Nobody knows that and there will be studies about it. One of the things, gay men who have the money and doctors are willing to do it in the U.S., when they’re going to a party, gay men will take a pill or two for a few days before and after to cut down on their risk of transmission. That’s been going on already and there will obviously be a lot more than that. Another obvious use is in what’s called “discordant couples” – whether gay or straight-- where one person is already infected. There are a lot of obvious target groups. The issue of how it will be used still has a long way to go.
Why would someone take the drug? Couldn't it encourage risky behavior?
That is always the issue that comes up. It came up when the birth control pill was first being considered for the market, that it would encourage promiscuity. In this study, the men not only got the drug but were counseled about avoiding risky behavior and they were given condoms and were told to use them. Again, nobody is saying it’s one or the other, it’s if you can double the amount of protection. There are certain groups where in the U.S. there is an enormous risk of transmission. One of the biggest risk groups right now in the U.S. is young African-American men. If you know someone is at high risk anyway, you can encourage them to take it.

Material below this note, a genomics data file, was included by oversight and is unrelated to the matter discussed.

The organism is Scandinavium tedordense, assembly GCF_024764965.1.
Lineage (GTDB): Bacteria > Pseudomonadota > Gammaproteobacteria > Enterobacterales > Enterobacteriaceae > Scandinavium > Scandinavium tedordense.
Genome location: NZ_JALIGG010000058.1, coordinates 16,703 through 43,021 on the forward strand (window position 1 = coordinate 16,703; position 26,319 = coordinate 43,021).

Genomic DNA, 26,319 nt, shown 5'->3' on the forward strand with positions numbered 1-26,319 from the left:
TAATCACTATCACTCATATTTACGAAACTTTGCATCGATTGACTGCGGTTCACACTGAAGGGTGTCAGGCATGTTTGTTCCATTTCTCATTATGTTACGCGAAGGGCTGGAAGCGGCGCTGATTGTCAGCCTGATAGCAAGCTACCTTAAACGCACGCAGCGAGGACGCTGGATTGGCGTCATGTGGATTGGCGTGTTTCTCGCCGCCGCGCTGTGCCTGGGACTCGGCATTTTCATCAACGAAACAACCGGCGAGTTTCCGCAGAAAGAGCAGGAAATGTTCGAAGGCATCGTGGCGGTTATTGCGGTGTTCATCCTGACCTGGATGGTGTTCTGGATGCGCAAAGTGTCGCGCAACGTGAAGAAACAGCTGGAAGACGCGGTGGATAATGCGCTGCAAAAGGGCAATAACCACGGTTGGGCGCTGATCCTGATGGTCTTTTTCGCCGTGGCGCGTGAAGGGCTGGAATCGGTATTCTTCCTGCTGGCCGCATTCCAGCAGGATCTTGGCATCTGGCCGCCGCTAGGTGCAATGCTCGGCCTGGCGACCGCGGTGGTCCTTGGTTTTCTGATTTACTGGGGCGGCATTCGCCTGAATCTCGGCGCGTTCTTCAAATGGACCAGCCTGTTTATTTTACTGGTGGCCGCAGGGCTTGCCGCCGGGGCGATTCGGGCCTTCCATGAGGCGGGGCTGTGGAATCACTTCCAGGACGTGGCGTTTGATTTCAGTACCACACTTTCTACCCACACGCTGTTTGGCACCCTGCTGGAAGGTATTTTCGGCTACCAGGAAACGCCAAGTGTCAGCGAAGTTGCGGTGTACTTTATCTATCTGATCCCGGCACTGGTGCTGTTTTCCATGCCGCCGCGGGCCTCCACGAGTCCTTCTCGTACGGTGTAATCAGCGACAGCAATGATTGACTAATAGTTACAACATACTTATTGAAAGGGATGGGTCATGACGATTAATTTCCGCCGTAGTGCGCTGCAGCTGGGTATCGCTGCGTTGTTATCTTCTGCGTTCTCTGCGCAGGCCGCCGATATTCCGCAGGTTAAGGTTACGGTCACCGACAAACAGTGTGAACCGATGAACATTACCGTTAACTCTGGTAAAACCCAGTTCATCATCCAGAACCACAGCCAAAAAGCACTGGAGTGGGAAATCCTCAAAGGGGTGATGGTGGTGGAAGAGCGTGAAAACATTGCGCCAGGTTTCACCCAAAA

Telling people to avoid risky behavior doesn’t have a long history of success. Nobody would say take this and let yourself go wild. They’d say take this and still be careful. All these things will have to be determined through pilot studies and other methods that are still being thought about. Nobody knew it was going to be as successful as it is. It’s more successful than the microbial gel study was, more successful than the vaccine study.
Nobody is saying that the major prevention methods of limiting your number of partners and using condoms should be at all abandoned. In fact, this could get people to pay more attention to those messages on top of taking the drug. But nobody knows how that will work out yet.